Micah 6:8//Seek Justice.


Micah 6:8 – He has shown you, O mortal, what is good. And what does the Lord require of you? To act justly and to love mercy and to walk humbly with your God (NIV).

Micah 6:8. A verse we’ve heard countless times. Sang in songs. Maybe even claimed as our life verse.

Micah 6:8. A simple verse. And a verse that carries some serious weight and responsibility.

This year, Micah 6:8 is going to be the theme for our Women’s Ministry at Faith E. With our new adventure in the blog world, it only made sense to start with an exploration of this verse and its application. With a humbled heart, here we go…

There are three commands with Micah 6:8, each of which we will explore here on the blog. So, that leaves us at the starting place…Justice.

To act justly. To seek justice.

To be honest, this isn’t the post I wanted to start with. Not because I don’t wholeheartedly believe in it or think it’s a terrible place to start, but because of the weighty obligation of seeking justice…and what that means for me in my day to day life.

Younger Kelly, more optimistic and idealistic and free-from-major-life-responsibilities Kelly LOVED this verse (I still do!). I always thought I would be one of those actively pursuing justice – working hard to be in His hands and feet, working overseas, seeing the least of these get their justice.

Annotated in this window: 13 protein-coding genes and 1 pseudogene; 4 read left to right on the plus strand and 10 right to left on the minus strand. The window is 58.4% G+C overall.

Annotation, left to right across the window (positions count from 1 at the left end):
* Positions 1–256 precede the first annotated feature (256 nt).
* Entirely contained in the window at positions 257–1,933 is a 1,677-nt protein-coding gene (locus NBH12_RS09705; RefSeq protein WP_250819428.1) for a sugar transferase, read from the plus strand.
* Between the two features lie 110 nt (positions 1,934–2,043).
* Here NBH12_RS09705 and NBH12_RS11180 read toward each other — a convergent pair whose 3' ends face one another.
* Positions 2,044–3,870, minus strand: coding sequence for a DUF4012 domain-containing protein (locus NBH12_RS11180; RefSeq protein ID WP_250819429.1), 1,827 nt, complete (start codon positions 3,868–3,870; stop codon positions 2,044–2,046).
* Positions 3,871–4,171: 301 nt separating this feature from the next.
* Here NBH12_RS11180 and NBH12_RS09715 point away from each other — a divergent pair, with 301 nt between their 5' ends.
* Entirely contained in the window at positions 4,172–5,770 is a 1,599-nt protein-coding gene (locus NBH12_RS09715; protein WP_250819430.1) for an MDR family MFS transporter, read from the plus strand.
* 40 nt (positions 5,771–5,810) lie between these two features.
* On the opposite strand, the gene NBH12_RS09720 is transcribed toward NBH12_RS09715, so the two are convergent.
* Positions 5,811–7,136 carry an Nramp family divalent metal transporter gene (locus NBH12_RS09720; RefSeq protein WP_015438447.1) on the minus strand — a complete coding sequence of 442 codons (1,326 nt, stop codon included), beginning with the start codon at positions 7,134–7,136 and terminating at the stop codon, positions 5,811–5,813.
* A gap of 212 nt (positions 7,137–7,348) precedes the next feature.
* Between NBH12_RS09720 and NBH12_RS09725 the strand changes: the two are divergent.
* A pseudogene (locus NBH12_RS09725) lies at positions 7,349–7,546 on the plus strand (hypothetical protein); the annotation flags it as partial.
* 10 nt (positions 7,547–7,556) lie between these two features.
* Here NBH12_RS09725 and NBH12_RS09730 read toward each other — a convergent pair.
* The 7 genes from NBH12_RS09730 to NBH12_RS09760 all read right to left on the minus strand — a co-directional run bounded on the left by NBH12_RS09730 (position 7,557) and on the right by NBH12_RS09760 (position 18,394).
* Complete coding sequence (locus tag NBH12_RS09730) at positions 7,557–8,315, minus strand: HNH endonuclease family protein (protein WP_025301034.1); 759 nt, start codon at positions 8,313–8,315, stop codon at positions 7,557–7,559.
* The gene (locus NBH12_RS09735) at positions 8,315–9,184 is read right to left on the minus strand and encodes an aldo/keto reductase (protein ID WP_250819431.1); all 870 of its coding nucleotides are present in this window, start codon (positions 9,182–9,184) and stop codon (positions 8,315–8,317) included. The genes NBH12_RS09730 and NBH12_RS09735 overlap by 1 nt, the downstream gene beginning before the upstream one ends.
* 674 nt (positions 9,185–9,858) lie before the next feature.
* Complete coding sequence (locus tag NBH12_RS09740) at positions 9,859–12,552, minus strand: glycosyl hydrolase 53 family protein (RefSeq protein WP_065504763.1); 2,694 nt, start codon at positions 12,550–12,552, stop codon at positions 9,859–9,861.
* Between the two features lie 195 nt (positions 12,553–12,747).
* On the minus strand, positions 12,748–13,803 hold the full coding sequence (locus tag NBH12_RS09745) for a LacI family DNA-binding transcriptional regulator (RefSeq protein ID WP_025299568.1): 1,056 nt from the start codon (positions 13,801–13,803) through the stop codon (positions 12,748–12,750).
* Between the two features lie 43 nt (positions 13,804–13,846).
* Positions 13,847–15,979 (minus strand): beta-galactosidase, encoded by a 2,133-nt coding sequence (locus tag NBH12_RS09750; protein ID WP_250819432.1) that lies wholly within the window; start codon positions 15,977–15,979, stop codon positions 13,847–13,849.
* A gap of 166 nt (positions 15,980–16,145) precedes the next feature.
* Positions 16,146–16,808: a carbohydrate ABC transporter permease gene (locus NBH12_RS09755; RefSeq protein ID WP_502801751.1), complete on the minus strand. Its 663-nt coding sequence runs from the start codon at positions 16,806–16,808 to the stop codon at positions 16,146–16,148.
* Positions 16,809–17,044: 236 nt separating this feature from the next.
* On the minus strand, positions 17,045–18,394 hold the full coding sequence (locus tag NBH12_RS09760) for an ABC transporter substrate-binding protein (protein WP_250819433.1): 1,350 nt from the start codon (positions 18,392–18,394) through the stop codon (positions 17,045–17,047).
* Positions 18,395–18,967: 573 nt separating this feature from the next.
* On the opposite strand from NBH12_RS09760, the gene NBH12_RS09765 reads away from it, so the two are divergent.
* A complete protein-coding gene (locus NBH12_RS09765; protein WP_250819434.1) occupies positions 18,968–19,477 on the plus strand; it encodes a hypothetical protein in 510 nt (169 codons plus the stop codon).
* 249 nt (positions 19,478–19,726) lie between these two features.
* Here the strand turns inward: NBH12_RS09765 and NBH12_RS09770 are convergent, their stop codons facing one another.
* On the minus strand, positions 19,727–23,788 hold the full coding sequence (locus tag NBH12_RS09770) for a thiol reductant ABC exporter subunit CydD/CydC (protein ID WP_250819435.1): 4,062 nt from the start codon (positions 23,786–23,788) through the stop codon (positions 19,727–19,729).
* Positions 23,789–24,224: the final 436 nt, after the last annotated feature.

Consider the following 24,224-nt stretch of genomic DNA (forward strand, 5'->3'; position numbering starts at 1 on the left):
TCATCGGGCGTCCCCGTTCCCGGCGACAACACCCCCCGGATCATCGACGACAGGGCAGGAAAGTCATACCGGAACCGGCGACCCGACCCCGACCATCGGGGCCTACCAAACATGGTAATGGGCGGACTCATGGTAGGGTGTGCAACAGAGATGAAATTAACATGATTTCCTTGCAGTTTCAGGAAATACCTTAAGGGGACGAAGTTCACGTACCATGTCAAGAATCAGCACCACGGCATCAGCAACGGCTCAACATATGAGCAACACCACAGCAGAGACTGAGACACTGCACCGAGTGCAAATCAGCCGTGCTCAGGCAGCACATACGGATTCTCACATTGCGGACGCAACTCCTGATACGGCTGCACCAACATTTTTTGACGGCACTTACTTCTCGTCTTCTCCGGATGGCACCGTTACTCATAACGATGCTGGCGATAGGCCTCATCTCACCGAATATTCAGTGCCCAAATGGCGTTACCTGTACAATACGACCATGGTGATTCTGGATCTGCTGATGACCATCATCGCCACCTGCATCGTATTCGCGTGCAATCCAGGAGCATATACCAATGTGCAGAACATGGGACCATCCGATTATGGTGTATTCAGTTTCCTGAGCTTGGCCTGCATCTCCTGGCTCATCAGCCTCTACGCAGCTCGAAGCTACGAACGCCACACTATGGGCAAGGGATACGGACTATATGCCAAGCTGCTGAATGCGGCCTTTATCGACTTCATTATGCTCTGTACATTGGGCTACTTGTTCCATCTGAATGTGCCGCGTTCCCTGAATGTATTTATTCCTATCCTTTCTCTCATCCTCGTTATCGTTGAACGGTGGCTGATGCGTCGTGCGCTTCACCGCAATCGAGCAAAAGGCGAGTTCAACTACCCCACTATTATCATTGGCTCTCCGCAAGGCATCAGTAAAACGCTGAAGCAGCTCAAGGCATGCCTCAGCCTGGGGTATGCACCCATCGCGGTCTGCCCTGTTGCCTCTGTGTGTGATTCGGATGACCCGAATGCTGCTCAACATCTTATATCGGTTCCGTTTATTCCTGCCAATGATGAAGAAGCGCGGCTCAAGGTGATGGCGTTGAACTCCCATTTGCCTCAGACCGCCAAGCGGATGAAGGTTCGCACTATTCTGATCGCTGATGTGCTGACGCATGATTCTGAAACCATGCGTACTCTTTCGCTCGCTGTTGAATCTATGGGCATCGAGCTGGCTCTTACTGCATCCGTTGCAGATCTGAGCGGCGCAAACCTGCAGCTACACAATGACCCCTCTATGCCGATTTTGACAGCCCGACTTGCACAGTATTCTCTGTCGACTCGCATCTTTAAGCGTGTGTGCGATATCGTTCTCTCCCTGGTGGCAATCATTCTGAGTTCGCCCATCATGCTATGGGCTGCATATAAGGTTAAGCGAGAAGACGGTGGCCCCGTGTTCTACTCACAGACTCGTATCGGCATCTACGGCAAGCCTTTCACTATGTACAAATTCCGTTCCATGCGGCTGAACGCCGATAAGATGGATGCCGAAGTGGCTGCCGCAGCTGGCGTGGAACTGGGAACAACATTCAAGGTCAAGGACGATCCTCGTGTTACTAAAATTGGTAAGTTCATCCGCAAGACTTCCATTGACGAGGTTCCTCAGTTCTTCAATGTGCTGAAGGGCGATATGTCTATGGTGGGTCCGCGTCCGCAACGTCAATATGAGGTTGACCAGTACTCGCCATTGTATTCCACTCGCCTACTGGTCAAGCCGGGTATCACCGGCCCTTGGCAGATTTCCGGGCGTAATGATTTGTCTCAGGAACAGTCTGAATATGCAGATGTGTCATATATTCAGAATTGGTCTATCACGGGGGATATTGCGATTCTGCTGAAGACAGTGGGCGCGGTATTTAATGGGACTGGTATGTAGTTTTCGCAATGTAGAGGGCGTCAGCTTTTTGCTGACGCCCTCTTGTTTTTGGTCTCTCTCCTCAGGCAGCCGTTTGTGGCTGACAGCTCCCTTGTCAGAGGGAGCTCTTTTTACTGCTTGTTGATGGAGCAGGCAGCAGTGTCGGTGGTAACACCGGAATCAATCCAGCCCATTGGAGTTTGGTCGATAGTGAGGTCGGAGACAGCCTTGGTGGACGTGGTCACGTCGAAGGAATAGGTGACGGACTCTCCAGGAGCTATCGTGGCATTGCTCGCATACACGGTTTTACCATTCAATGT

….And then “real” life set in. I graduated college, got married and was saddled with student loans. I settled down. Got a big girl job. Had babies. Lost sight of justice in the middle of daycare runs and bills to pay, messes to clean and a marriage to sustain.

Where did justice go? Where did that passion for justice of younger Kelly go?

How can I actively pursue justice when I am in the thick of working motherhood?

How can any of us seek justice when we aren’t in courtroom, in the trenches or overseas? What can we do in the day to day?

What does justice look like in the everyday mundane?

Before exploring the answers to those questions, I think it’s important to understand what justice really means.

Justice/ˈjəstəs/noun: just behavior or treatment. Quality of being fair and reasonable. A concern for peace and genuine respect for people.

Okay, cool. Thanks, Webster’s Dictionary.

Another perspective to consider that I find incredibly powerful is from Thomas Aquinas. According to Aquinas, at the heart of justice is a relationship.

Two people…with goods and/or services that at least one of them needs thrown in the mix.

Justice, then, becomes whether or not the person who has the goods and services is related to the person in need in such a way that the beholder could/ought fill the need. Following me?

To put it simply, Aquinas says if there is someone in need and there is someone who has the means to fill it, justice demands it’s filled.

Great. Simple enough. See a need, fill the need.

However, what makes seeking justice so hard for me is that I don’t always follow through with filling the need.

I am not so great at even seeing the need in the first place.

It becomes all too easy for me to adequate justice with simply having rights and righting wrongs, whether that is through the legal system or by some other means…Leaving the hard work of justice to those who are in the trenches. Those overseas. Those on the steps in D.C. The needs are too big, my abilities and resources too small…so somehow, that “lets me off the hook”.